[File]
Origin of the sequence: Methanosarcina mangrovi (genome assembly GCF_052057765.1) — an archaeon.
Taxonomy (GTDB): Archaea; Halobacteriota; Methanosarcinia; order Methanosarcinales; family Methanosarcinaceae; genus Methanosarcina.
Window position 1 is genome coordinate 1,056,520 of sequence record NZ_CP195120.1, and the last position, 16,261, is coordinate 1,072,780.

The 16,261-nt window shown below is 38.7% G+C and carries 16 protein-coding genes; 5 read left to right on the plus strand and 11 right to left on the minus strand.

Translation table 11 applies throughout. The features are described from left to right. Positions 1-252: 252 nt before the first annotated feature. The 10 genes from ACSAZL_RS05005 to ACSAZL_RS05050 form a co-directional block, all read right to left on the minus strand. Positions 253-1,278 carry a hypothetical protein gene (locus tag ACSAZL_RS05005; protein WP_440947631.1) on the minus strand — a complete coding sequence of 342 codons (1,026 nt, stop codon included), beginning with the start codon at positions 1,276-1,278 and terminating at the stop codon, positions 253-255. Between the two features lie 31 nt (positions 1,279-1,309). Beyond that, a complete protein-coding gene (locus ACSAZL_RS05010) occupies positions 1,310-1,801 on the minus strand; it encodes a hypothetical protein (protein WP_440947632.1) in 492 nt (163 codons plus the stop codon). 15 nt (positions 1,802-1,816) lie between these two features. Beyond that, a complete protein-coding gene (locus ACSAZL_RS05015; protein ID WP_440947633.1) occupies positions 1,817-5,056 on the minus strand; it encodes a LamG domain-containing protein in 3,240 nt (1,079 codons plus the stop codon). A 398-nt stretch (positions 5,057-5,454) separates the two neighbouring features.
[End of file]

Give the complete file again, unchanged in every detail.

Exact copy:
Origin of the sequence: Methanosarcina mangrovi (genome assembly GCF_052057765.1) — an archaeon.
Taxonomy (GTDB): Archaea; Halobacteriota; Methanosarcinia; order Methanosarcinales; family Methanosarcinaceae; genus Methanosarcina.
Window position 1 is genome coordinate 1,056,520 of sequence record NZ_CP195120.1, and the last position, 16,261, is coordinate 1,072,780.

The 16,261-nt window shown below is 38.7% G+C and carries 16 protein-coding genes; 5 read left to right on the plus strand and 11 right to left on the minus strand.

Translation table 11 applies throughout. The features are described from left to right. Positions 1-252: 252 nt before the first annotated feature. The 10 genes from ACSAZL_RS05005 to ACSAZL_RS05050 form a co-directional block, all read right to left on the minus strand. Positions 253-1,278 carry a hypothetical protein gene (locus tag ACSAZL_RS05005; protein WP_440947631.1) on the minus strand — a complete coding sequence of 342 codons (1,026 nt, stop codon included), beginning with the start codon at positions 1,276-1,278 and terminating at the stop codon, positions 253-255. Between the two features lie 31 nt (positions 1,279-1,309). Beyond that, a complete protein-coding gene (locus ACSAZL_RS05010) occupies positions 1,310-1,801 on the minus strand; it encodes a hypothetical protein (protein WP_440947632.1) in 492 nt (163 codons plus the stop codon). 15 nt (positions 1,802-1,816) lie between these two features. Beyond that, a complete protein-coding gene (locus ACSAZL_RS05015; protein ID WP_440947633.1) occupies positions 1,817-5,056 on the minus strand; it encodes a LamG domain-containing protein in 3,240 nt (1,079 codons plus the stop codon). A 398-nt stretch (positions 5,057-5,454) separates the two neighbouring features.